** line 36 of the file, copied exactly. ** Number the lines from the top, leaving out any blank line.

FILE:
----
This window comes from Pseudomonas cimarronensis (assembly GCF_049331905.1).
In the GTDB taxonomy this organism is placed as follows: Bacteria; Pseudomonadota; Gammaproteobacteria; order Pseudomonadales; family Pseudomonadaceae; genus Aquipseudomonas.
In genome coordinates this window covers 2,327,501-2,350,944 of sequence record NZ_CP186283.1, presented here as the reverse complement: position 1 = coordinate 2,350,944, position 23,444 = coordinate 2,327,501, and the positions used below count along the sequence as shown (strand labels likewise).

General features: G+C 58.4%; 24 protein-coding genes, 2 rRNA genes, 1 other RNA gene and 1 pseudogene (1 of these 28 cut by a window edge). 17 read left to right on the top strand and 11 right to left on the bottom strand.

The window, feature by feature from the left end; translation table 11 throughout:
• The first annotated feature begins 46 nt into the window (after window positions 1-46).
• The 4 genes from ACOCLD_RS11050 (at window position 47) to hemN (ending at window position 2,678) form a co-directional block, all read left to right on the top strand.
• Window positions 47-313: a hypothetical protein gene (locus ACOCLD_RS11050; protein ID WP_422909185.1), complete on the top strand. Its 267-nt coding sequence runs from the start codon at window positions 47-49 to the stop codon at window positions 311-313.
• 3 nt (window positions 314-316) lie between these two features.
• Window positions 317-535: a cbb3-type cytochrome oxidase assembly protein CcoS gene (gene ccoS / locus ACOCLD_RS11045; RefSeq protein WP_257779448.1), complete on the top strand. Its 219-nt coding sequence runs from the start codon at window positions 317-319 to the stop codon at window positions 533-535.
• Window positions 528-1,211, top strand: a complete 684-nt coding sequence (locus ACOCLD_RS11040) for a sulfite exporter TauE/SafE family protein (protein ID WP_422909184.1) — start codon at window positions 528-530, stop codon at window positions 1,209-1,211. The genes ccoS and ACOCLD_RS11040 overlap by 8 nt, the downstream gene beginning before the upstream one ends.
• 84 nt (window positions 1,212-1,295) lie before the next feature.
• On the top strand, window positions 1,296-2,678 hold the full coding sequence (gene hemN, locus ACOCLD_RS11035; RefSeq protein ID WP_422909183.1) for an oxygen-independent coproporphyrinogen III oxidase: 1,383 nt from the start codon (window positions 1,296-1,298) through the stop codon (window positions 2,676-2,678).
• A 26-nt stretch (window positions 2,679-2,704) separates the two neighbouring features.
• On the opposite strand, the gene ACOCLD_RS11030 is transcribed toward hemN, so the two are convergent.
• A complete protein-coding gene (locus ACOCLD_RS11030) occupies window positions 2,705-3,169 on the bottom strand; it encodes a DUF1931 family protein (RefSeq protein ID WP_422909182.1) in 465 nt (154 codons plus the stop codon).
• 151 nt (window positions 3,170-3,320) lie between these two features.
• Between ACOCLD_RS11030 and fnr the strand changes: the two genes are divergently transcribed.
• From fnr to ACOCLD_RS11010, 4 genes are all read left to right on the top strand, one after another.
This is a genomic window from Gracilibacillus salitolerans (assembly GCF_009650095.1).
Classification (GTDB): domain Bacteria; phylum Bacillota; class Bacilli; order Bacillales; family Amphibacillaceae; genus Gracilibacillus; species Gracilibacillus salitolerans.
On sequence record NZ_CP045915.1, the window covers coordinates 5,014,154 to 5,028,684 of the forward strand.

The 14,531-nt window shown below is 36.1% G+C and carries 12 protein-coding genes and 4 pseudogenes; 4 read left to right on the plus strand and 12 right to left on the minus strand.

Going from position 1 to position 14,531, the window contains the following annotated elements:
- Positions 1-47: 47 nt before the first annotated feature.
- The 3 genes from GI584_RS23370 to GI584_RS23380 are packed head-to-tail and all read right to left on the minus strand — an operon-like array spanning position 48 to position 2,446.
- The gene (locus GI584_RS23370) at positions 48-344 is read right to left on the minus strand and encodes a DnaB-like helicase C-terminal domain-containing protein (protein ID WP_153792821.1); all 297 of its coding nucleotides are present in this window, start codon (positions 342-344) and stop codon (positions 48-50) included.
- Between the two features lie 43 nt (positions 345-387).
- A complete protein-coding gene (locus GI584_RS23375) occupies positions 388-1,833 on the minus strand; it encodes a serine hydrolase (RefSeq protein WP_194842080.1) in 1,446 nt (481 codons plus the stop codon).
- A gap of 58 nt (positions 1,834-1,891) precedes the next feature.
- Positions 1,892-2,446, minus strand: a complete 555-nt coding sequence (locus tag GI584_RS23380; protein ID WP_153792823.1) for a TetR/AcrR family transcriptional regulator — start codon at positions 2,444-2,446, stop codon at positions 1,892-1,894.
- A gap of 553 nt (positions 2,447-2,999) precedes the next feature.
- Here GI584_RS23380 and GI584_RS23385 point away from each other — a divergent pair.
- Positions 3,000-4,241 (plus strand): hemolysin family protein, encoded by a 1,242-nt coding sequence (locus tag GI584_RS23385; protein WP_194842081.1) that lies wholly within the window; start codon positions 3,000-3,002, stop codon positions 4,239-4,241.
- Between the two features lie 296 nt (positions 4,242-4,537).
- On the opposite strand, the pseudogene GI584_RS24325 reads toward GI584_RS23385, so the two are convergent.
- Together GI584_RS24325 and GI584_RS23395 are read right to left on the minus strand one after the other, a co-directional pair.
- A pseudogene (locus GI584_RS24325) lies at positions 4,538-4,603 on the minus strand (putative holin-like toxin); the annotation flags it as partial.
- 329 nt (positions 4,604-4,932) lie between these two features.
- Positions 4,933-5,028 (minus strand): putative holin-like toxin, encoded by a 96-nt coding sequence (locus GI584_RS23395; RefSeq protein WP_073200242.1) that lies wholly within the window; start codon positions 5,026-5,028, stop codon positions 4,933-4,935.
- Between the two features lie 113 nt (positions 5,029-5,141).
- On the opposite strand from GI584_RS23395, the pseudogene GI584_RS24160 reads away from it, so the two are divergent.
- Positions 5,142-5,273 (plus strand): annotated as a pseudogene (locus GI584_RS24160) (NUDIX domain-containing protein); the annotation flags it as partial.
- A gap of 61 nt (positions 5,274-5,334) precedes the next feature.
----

- On the opposite strand, the pseudogene GI584_RS24325 reads toward GI584_RS23385, so the two are convergent.